State Street SPDR ETFs: Investors are still buying energy

State Street SPDR ETFs: Investors are still buying energy

Klimaat (13) duurzaam energietransitie grondstoffen

The buying of energy sector ETFs across US, World and European exposures has been a major feature of ETF markets this year and last. Net inflows YTD total more than $2.6 billion, which offsets activity elsewhere, including large outflows from financials ETFs. While flows are now two-way, with a mix of buying and profit-taking, from the volumes it becomes apparent that it is still top of investors’ agendas.

Meanwhile, unique custody data from State Street shows that investors are still adding to their positions, even though they now have a large overweight position compared with any other time over the last five years. Even after rise of 38% YTD, the sector remains well-placed to outperform given the macroeconomic backdrop.

Case for energy

The energy story is maturing from a short-term one, based mainly on oil and gas prices, to a long-term one driven by the need for energy security and help with transition.

The original reasons for favouring the energy sector one year ago were:

  1. Oil and gas demand and supply dynamics supporting price strength
  2. Large earnings upgrades
  3. Capital discipline and excess cash
  4. Highest inflation sensitivity of any sector
  5. Low valuations

Rebecca Chesworth Equity ETF Strategist at State Street SPDR ETFs:

Our observation in June 2021, that institutional investors and others were highly underweight, raised the likelihood of a “pain trade” given any rush to buy inflationary assets. However, as noted above, investors have now built-up large overweights on average. We believe these initial attractions of energy – based on fossil fuel demand and supply – remain in place. Indeed, while there are concerns over potential demand destruction for oil and gas products as prices rise, there are offsetting factors such as Chinese reopening and rebounding air travel. Meanwhile, supply capacity issues, which started with a lack of upstream capex over the past 10 years and were exacerbated by OPEC+ production compliance, have also evolved with Russian moves to limit gas flow and bans on Russian oil, including most recently with the EU banning all seaborne deliveries. As the crude oil price stays above $100 and natural gas prices continue to surprise, improving company returns are driving strong earnings momentum, keeping valuations low and producing free cashflow close to all-time highs.”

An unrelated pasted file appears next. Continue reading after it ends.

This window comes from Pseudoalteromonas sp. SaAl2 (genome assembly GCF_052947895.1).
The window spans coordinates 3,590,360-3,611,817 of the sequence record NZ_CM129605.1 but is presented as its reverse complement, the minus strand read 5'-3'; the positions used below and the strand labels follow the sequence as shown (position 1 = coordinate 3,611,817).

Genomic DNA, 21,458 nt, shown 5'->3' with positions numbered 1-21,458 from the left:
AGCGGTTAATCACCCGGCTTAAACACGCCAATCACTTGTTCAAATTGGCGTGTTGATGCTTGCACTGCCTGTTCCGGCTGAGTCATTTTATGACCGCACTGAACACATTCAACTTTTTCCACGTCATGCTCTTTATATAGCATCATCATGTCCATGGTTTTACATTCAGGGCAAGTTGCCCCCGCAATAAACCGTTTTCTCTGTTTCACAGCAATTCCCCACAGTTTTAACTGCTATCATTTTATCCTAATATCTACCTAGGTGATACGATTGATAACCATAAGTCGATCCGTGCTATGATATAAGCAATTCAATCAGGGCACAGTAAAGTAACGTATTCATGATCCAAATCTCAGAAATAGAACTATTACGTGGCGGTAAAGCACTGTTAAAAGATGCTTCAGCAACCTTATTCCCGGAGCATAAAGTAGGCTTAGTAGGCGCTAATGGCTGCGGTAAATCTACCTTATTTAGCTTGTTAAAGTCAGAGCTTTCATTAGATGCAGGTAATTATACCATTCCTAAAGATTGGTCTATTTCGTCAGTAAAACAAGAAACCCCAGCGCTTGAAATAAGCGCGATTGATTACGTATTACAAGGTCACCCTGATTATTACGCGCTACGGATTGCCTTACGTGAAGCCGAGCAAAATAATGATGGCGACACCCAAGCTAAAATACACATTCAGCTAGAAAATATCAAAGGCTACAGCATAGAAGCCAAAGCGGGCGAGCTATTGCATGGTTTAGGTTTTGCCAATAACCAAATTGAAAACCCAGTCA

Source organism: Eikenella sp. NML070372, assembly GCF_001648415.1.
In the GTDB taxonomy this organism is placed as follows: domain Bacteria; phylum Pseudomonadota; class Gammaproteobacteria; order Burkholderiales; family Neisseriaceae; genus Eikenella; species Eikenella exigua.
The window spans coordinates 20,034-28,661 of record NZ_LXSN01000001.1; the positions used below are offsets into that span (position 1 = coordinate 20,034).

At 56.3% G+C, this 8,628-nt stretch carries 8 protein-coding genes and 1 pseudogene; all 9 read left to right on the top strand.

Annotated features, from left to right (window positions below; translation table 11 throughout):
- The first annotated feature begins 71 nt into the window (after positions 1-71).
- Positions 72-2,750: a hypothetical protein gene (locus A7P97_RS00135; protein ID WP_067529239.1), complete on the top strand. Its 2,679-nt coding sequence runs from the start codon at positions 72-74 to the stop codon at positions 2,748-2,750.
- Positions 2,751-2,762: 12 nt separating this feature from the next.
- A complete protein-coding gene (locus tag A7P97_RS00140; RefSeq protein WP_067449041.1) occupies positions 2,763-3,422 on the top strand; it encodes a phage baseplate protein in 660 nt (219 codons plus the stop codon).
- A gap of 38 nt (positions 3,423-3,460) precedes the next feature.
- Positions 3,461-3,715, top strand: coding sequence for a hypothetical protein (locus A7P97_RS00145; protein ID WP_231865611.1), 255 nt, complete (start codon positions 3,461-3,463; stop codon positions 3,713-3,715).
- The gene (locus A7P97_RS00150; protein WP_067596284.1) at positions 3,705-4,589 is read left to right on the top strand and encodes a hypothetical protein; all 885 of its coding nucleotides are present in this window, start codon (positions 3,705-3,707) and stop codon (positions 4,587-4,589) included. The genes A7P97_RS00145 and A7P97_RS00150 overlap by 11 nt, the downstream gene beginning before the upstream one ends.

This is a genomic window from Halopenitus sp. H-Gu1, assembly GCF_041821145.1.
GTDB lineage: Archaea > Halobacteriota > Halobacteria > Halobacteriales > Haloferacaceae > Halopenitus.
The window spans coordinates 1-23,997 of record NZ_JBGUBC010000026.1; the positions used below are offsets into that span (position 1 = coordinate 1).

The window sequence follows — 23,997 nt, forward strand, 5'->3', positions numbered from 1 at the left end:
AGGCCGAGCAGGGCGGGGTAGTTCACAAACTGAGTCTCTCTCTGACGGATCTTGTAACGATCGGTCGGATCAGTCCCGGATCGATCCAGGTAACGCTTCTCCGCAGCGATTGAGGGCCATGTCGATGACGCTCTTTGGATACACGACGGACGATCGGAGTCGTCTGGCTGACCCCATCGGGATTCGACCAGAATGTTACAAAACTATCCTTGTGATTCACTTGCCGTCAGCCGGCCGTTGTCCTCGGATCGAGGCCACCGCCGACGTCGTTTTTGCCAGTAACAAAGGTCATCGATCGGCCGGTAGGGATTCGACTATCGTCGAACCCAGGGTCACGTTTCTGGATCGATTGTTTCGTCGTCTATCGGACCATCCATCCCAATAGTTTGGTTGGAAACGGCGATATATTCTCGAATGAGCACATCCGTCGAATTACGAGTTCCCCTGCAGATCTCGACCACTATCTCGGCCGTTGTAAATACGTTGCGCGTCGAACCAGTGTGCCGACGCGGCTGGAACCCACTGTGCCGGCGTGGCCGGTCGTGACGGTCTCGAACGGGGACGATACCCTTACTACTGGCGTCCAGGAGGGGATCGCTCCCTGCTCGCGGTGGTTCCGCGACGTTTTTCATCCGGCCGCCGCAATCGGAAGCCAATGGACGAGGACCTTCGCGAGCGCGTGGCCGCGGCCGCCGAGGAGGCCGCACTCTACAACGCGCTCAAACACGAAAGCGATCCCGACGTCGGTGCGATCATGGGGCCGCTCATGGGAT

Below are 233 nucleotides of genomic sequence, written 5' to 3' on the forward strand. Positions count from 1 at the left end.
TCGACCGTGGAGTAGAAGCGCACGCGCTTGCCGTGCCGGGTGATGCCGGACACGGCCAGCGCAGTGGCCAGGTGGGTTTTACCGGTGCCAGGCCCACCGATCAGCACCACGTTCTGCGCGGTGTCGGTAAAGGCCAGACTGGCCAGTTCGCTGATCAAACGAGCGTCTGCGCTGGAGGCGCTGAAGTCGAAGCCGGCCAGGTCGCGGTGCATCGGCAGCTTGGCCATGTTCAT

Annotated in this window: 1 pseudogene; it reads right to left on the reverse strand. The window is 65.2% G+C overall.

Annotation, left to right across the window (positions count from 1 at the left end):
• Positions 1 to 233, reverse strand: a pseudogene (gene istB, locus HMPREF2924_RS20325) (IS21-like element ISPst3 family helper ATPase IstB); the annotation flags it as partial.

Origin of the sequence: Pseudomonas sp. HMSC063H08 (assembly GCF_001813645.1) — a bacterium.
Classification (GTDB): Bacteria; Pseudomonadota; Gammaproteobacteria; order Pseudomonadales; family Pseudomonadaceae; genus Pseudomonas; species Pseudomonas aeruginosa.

Looking ahead

In transitioning to a net zero scenario, fossil fuels would become a much smaller part of the energy mix. For a few years, nervous investors looked at issues of stranded assets and the need to curtail production as a reason to severely downgrade energy stocks. However, energy companies do have value in offering pragmatic solutions. They have experience in international, complex project management and therefore can be part of the solution.

Today’s free cashflow can accelerate the sector’s transition into low-carbon projects, such as hydrogen and biofuels, as well as broader carbon management through energy efficiency, and carbon capture and storage. In a tighter financial market, where there is less funding for new or indebted independent power producers, there is more need and incentive for integrated energy companies to act.

Rebecca Chesworth:

“We do not know when the value of carbon management projects will be recognised in share prices. Value will depend on how quickly transition scenarios are adopted and a lot relies on regulatory support to incentivise transition. In the meantime, countries’ desire for energy security will ensure that, as well as driving alternative sources of energy, there is less constraint around continuing to produce fossil fuels, although we hope it is contained.”